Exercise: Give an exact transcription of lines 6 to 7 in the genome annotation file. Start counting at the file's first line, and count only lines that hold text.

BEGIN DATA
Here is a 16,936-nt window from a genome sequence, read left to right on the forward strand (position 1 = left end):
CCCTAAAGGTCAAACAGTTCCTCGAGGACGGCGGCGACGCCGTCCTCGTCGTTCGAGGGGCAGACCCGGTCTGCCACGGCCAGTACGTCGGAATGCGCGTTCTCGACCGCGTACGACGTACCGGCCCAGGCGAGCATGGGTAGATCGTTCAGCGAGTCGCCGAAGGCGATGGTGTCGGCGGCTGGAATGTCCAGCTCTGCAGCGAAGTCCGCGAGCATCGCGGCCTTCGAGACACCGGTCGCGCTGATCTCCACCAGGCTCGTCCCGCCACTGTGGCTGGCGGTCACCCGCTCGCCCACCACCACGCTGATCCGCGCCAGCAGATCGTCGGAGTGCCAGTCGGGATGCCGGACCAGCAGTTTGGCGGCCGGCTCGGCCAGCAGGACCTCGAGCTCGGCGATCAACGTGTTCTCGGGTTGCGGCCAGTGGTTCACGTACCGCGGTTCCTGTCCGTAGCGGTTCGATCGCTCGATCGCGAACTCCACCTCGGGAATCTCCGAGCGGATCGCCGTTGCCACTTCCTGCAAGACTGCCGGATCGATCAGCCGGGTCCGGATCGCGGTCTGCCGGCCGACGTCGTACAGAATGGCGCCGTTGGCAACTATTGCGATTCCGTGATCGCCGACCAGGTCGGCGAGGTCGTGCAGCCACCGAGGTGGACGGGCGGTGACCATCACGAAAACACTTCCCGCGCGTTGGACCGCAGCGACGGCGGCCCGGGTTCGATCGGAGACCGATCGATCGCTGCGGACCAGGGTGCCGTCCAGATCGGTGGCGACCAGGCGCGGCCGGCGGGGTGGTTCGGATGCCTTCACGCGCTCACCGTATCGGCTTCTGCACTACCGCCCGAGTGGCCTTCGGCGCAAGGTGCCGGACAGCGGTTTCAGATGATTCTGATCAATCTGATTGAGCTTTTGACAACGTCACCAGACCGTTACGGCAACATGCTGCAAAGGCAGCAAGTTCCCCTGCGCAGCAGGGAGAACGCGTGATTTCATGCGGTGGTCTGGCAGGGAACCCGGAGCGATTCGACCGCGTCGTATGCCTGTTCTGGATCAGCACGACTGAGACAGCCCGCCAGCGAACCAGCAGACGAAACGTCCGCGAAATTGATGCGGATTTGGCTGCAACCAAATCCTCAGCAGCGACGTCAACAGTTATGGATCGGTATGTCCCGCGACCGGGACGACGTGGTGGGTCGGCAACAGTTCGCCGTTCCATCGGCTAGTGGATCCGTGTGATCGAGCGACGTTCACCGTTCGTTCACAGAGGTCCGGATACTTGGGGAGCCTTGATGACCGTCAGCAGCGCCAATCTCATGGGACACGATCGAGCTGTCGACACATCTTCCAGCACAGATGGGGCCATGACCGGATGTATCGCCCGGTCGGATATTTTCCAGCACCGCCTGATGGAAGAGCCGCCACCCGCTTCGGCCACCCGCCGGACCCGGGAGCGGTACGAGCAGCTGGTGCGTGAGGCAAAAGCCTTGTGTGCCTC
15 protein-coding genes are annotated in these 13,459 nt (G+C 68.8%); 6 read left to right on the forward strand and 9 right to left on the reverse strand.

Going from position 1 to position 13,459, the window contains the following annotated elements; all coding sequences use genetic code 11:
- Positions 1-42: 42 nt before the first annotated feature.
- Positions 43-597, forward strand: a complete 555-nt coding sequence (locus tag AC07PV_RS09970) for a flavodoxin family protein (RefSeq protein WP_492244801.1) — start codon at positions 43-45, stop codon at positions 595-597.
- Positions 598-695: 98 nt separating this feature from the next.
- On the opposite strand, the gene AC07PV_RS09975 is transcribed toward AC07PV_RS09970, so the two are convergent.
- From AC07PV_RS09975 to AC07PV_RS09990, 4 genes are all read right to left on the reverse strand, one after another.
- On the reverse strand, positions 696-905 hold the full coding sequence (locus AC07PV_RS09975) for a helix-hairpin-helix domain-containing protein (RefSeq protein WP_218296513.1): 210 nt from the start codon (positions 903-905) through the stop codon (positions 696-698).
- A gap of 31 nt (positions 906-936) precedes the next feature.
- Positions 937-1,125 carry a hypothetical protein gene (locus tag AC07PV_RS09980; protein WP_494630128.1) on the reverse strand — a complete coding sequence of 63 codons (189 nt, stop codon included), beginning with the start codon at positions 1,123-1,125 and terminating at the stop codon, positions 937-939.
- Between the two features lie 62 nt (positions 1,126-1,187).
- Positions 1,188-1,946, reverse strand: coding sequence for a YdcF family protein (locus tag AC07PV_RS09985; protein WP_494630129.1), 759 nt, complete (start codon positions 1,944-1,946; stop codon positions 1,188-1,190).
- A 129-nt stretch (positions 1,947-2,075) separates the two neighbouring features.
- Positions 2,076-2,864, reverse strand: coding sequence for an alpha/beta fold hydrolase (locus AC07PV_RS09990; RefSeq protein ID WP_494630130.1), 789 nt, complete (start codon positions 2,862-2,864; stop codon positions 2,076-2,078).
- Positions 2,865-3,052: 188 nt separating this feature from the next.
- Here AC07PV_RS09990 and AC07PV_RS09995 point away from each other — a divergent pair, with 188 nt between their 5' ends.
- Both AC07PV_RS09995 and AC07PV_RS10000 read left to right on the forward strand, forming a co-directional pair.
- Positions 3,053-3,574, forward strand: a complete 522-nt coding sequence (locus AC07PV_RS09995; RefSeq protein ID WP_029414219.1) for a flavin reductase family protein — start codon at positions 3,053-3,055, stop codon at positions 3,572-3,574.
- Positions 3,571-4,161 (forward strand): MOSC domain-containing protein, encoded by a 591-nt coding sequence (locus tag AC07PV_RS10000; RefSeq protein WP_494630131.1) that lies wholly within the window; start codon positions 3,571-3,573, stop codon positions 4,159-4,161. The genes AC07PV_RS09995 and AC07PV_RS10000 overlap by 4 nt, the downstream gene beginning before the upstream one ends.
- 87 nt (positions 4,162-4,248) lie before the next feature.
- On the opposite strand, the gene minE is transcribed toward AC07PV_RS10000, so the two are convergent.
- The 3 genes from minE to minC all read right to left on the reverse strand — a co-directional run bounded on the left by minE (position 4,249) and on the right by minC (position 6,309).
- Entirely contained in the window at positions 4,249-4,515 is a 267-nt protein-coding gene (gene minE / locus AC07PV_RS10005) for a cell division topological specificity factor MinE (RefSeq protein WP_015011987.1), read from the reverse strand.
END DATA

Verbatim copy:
- Positions 43-597, forward strand: a complete 555-nt coding sequence (locus tag AC07PV_RS09970) for a flavodoxin family protein (RefSeq protein WP_492244801.1) — start codon at positions 43-45, stop codon at positions 595-597.
- Positions 598-695: 98 nt separating this feature from the next.